Isabela City, Basilan - This island province which has lately succeeded in neutralising internationally notorious Abu Sayyaf kidnap-for-ransom group, is now threatened by an infestation of insects which has destroyed an estimated 3-million coconut trees.

The insects called Cocolisap (Coco for coconut and lisap for Kulisap the Pilipino term for insect) has ravaged through the coconut plantations of the island for the last four years threatening what had been a P2.2-B livelihood for poor farmers.

On instructions of President Rody Duterte, I visited Basilan's capital city, Isabela, early today using two boats of the Bureau of Fisheries and Aquatic Resources (BFAR) which negotiated the rough waters of Basilan strait.

I have not even landed in Basilan Island yet but already the extent of the Cocolisap infestation is evident from the vessel I was in.

When I stood by the side of BFAR MCS3006 skippered by Coast Guard Capt. Rommel Supangan, I saw the diseased coconuts with yellowish leaves indicating serious attacks by Cocolisap.

Dan Salasim, Basilan provincial administrator, said as many as 3 million coconut trees have been damaged.

Basilan Gov. Jim Hataman Saliman, who briefed me on the situation of the coconut industry in the island, expressed exasperation over the inability of government to address a problem which threatens the livelihood of people in his province.

While the Philippine Coconut Authority (PCA) is not under the Dept. of Agriculture but actually under the Office of the President, I had to look at the problem from the agricultural perspective.

To allow a P2.2-B coconut industry of Basilan to be destroyed would mean endangering the peace that the province has already achieved under the leadership of Gov. Saliman.

During the consultation-dialogue with farmer-leaders and local officials at the Basilan State College, it was agreed that three steps should be taken to address the Basilan problem.

1. Immediately, livelihood projects will be provided to the farmers whose farms were destroyed by cocolisap. This would include rice, corn and vegetable seeds, livestock dispersal and grant of tractors to the different farmers' groups.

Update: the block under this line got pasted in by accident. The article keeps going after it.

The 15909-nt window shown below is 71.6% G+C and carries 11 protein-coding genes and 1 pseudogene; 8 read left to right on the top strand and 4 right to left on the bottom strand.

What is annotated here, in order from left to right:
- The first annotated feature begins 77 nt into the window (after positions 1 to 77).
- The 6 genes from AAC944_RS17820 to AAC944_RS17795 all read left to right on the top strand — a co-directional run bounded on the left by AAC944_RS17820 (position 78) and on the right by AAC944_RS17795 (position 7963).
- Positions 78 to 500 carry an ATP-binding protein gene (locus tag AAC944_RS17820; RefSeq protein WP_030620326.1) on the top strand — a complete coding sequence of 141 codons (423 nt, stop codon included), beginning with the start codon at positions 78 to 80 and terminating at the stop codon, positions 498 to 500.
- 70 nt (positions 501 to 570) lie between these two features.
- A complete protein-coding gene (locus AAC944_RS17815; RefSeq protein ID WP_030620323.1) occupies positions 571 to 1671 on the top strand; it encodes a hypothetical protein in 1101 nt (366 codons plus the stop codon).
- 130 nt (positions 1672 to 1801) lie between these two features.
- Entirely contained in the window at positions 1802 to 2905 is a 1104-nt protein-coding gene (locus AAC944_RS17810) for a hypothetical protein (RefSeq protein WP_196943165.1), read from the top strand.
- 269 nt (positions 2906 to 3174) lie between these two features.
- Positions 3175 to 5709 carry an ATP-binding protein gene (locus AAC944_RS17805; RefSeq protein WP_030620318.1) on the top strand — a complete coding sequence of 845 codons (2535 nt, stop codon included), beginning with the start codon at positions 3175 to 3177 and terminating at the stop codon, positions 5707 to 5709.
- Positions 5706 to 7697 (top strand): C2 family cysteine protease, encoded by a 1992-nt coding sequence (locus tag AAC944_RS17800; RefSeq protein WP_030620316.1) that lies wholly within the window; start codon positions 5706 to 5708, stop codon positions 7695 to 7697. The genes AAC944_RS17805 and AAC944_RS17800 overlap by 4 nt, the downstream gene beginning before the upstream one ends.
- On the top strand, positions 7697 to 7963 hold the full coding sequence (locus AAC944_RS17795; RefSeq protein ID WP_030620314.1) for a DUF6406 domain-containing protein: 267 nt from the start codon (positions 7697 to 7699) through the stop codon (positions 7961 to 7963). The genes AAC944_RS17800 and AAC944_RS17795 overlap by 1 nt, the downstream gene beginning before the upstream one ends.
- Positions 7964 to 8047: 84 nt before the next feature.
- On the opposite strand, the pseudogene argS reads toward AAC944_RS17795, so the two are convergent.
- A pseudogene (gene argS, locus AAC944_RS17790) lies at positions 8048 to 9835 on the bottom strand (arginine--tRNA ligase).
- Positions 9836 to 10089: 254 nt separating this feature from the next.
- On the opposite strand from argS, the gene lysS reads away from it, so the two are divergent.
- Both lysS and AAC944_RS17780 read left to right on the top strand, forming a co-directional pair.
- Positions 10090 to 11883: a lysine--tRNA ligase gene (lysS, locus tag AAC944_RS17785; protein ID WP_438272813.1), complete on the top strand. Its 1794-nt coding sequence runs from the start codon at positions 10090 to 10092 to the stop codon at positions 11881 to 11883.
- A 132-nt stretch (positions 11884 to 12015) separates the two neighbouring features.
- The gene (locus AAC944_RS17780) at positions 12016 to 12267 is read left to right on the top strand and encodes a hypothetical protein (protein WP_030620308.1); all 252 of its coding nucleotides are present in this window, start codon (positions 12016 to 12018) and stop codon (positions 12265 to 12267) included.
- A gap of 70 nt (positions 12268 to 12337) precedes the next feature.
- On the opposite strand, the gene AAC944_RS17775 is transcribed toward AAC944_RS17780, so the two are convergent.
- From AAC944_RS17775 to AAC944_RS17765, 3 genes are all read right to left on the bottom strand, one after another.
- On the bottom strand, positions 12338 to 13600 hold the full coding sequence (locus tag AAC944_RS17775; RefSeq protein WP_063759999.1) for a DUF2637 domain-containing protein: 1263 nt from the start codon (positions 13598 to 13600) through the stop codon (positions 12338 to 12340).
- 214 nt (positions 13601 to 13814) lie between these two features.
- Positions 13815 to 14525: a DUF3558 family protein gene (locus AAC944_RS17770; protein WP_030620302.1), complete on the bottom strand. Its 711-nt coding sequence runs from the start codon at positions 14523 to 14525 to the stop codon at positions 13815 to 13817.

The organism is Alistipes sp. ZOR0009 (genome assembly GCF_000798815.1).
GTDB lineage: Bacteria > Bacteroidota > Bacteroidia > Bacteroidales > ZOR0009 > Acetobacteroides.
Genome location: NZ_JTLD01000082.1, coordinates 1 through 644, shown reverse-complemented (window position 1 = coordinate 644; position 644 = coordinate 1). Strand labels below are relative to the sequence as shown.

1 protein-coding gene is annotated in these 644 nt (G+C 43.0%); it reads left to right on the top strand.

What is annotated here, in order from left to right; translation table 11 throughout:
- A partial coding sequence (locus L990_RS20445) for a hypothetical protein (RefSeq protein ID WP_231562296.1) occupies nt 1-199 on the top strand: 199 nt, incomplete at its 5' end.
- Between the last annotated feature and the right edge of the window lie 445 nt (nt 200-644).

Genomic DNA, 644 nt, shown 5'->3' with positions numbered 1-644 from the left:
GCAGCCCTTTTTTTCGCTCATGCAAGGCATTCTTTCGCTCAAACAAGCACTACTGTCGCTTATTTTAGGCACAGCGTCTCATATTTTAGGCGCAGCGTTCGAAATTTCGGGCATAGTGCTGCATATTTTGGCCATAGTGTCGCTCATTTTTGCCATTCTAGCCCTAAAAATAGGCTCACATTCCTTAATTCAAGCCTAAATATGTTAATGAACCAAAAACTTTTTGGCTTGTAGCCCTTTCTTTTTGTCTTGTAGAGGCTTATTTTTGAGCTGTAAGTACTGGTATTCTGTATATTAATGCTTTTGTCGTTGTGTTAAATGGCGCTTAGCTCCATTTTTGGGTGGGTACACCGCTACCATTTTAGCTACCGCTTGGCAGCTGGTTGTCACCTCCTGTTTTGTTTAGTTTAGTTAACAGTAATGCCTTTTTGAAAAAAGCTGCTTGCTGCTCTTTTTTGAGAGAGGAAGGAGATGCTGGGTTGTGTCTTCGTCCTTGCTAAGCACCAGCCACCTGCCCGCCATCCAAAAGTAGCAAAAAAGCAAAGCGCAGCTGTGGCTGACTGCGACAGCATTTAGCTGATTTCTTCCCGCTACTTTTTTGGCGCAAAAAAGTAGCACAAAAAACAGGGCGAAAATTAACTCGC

In addition to the farming support, I also pledged to provide poor fisherfolk families with 1,000 units of fiberglass fishing boats complete with engines, nets and hook and lines.

I also committed the establishment of ice-making facilities in at least fishing towns in the province and the establishment of a cold storage facility.

The Philippine Crop Insurance Corp. was also instructed to cover with insurance the farmers of the province so that they will be able to recover from the devastation of the cocolisap.

Loans through the Agricultural Credit and Policy Council will also be granted while scholarships for children of poor farmers and fishermen were offered in the Basilan State College.

2. The medium-term solution involves the treatment of coconut trees already attacked by Cocolisap using a PCA-recommended chemical solution which would be introduced through trunk injection and root absorption.

The medium term solution would also include the protection of the Coconut trees which have not been affected by the Cocolisap and the establishment of strict quarantine measures to prevent the spread of the infestation.

3. The long-term solution includes replanting of new varieties of coconut trees in areas which have been totally devastated and introducing secondary crops under the coconuts like abaca, coffee and cacao.

I did not stay very long in Basilan because I had to cross the Basilan Strait before the waters got rougher because of the rains but the four hours that I spent with the farmers and leaders of the island was well worth the perils of the journey.

In the eyes of the farmers, who said that I was the first Secretary of Agriculture to visit Basilan in recent memory, I saw hope that finally, under the leadership of a President who truly cares, they understood how it feels when government comes to them and listen.

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